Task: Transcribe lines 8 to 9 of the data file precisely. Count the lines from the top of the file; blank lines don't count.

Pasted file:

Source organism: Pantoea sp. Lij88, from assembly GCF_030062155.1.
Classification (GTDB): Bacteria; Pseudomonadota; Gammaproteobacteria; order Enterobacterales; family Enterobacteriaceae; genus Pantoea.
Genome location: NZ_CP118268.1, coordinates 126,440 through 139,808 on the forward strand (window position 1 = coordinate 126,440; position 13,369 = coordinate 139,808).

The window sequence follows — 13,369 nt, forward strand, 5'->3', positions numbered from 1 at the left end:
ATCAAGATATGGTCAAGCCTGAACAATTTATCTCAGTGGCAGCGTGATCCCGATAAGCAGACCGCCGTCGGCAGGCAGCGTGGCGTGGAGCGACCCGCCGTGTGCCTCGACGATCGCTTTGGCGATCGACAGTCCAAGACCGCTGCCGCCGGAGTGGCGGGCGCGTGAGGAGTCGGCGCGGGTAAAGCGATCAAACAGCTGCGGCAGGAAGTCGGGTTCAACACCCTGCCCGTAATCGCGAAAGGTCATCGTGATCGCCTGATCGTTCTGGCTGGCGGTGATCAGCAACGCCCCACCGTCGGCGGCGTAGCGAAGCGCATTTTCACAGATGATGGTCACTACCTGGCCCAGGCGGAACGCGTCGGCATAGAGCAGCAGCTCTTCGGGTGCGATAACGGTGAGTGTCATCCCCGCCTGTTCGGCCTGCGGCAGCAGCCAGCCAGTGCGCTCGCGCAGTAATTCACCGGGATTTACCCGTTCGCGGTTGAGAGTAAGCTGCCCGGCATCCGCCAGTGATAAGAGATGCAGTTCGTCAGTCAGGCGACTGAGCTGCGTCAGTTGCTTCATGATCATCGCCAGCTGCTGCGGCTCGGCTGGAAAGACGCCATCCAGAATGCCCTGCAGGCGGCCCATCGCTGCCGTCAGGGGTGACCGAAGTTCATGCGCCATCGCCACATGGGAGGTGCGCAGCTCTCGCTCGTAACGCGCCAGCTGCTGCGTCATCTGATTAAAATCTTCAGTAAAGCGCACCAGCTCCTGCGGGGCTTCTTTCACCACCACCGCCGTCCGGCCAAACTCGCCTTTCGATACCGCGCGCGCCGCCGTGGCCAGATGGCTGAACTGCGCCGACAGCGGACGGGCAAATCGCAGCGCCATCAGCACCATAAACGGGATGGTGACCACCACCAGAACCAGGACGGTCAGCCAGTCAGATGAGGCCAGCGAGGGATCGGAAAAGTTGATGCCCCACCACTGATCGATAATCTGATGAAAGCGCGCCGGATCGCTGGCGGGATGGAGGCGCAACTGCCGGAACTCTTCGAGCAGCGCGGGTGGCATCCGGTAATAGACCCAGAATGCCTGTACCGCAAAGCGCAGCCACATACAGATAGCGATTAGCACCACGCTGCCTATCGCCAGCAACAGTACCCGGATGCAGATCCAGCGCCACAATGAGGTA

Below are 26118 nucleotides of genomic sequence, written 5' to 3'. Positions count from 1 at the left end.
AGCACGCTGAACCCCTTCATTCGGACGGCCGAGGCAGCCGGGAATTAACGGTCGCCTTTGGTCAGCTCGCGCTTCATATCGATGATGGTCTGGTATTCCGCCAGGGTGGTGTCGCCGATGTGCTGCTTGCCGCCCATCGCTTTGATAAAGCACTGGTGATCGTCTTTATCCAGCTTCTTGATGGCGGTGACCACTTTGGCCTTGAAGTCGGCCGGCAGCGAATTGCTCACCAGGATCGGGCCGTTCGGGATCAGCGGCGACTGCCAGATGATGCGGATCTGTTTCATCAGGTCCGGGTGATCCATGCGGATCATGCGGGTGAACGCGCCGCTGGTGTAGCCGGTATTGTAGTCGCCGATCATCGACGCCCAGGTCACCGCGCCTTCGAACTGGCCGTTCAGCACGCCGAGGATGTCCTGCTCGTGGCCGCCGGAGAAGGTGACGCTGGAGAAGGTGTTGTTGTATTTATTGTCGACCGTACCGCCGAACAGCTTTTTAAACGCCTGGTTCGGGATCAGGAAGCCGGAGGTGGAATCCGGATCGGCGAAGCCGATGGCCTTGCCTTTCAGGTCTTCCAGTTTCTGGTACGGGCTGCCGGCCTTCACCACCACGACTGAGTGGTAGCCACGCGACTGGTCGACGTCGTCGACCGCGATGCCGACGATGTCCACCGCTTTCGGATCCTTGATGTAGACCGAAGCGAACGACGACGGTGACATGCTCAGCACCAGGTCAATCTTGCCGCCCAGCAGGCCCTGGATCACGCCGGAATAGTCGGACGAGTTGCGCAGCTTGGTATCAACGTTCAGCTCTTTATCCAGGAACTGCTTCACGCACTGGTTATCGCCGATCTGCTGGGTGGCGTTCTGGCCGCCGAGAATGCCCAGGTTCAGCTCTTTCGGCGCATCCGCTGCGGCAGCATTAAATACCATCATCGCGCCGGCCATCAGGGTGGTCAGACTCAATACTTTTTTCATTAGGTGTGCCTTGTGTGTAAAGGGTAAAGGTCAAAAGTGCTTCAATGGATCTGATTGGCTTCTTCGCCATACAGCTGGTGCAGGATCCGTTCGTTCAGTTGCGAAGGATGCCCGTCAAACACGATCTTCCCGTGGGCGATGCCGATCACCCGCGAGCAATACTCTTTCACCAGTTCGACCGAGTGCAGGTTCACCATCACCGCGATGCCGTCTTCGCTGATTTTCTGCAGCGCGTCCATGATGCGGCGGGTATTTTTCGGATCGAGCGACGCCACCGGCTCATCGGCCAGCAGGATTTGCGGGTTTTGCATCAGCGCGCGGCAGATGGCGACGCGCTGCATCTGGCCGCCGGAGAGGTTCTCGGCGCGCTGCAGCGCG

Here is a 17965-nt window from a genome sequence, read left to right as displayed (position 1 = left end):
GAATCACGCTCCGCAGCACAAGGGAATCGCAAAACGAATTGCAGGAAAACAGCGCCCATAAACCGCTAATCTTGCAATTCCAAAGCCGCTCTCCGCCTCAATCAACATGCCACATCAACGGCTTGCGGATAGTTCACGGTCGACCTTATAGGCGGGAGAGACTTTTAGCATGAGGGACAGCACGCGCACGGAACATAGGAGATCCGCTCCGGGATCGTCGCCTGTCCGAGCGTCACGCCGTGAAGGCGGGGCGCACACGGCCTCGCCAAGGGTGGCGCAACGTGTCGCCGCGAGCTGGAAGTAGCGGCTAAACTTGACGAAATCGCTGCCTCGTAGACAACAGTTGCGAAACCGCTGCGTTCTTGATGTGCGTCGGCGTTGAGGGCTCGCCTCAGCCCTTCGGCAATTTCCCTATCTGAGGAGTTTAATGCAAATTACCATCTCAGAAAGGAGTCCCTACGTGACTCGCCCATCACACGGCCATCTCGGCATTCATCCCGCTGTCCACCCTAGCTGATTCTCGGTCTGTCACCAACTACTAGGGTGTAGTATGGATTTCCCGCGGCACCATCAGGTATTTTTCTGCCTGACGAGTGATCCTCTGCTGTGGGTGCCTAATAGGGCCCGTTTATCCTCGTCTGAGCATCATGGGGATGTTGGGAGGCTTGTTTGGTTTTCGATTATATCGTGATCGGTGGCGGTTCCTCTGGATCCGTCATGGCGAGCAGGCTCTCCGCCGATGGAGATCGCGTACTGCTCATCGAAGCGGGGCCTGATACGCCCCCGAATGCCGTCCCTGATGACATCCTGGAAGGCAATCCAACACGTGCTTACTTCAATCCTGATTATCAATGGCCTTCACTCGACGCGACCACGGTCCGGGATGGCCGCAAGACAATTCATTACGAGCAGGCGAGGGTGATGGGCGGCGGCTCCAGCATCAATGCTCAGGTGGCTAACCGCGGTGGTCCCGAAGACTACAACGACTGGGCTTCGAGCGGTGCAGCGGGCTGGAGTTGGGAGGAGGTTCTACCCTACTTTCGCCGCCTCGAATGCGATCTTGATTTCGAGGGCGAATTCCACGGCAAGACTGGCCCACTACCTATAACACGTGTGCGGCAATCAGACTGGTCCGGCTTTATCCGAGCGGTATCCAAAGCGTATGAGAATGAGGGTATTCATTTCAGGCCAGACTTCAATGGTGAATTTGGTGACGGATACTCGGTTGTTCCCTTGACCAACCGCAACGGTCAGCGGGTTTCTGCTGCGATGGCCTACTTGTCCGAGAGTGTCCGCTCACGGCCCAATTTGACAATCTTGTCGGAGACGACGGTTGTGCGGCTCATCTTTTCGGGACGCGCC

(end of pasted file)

Here is a 17965-nt window from a genome sequence, read left to right as displayed (position 1 = left end):
GAATCACGCTCCGCAGCACAAGGGAATCGCAAAACGAATTGCAGGAAAACAGCGCCCATAAACCGCTAATCTTGCAATTCCAAAGCCGCTCTCCGCCTCAATCAACATGCCACATCAACGGCTTGCGGATAGTTCACGGTCGACCTTATAGGCGGGAGAGACTTTTAGCATGAGGGACAGCACGCGCACGGAACATAGGAGATCCGCTCCGGGATCGTCGCCTGTCCGAGCGTCACGCCGTGAAGGCGGGGCGCACACGGCCTCGCCAAGGGTGGCGCAACGTGTCGCCGCGAGCTGGAAGTAGCGGCTAAACTTGACGAAATCGCTGCCTCGTAGACAACAGTTGCGAAACCGCTGCGTTCTTGATGTGCGTCGGCGTTGAGGGCTCGCCTCAGCCCTTCGGCAATTTCCCTATCTGAGGAGTTTAATGCAAATTACCATCTCAGAAAGGAGTCCCTACGTGACTCGCCCATCACACGGCCATCTCGGCATTCATCCCGCTGTCCACCCTAGCTGATTCTCGGTCTGTCACCAACTACTAGGGTGTAGTATGGATTTCCCGCGGCACCATCAGGTATTTTTCTGCCTGACGAGTGATCCTCTGCTGTGGGTGCCTAATAGGGCCCGTTTATCCTCGTCTGAGCATCATGGGGATGTTGGGAGGCTTGTTTGGTTTTCGATTATATCGTGATCGGTGGCGGTTCCTCTGGATCCGTCATGGCGAGCAGGCTCTCCGCCGATGGAGATCGCGTACTGCTCATCGAAGCGGGGCCTGATACGCCCCCGAATGCCGTCCCTGATGACATCCTGGAAGGCAATCCAACACGTGCTTACTTCAATCCTGATTATCAATGGCCTTCACTCGACGCGACCACGGTCCGGGATGGCCGCAAGACAATTCATTACGAGCAGGCGAGGGTGATGGGCGGCGGCTCCAGCATCAATGCTCAGGTGGCTAACCGCGGTGGTCCCGAAGACTACAACGACTGGGCTTCGAGCGGTGCAGCGGGCTGGAGTTGGGAGGAGGTTCTACCCTACTTTCGCCGCCTCGAATGCGATCTTGATTTCGAGGGCGAATTCCACGGCAAGACTGGCCCACTACCTATAACACGTGTGCGGCAATCAGACTGGTCCGGCTTTATCCGAGCGGTATCCAAAGCGTATGAGAATGAGGGTATTCATTTCAGGCCAGACTTCAATGGTGAATTTGGTGACGGATACTCGGTTGTTCCCTTGACCAACCGCAACGGTCAGCGGGTTTCTGCTGCGATGGCCTACTTGTCCGAGAGTGTCCGCTCACGGCCCAATTTGACAATCTTGTCGGAGACGACGGTTGTGCGGCTCATCTTTTCGGGACGCGCC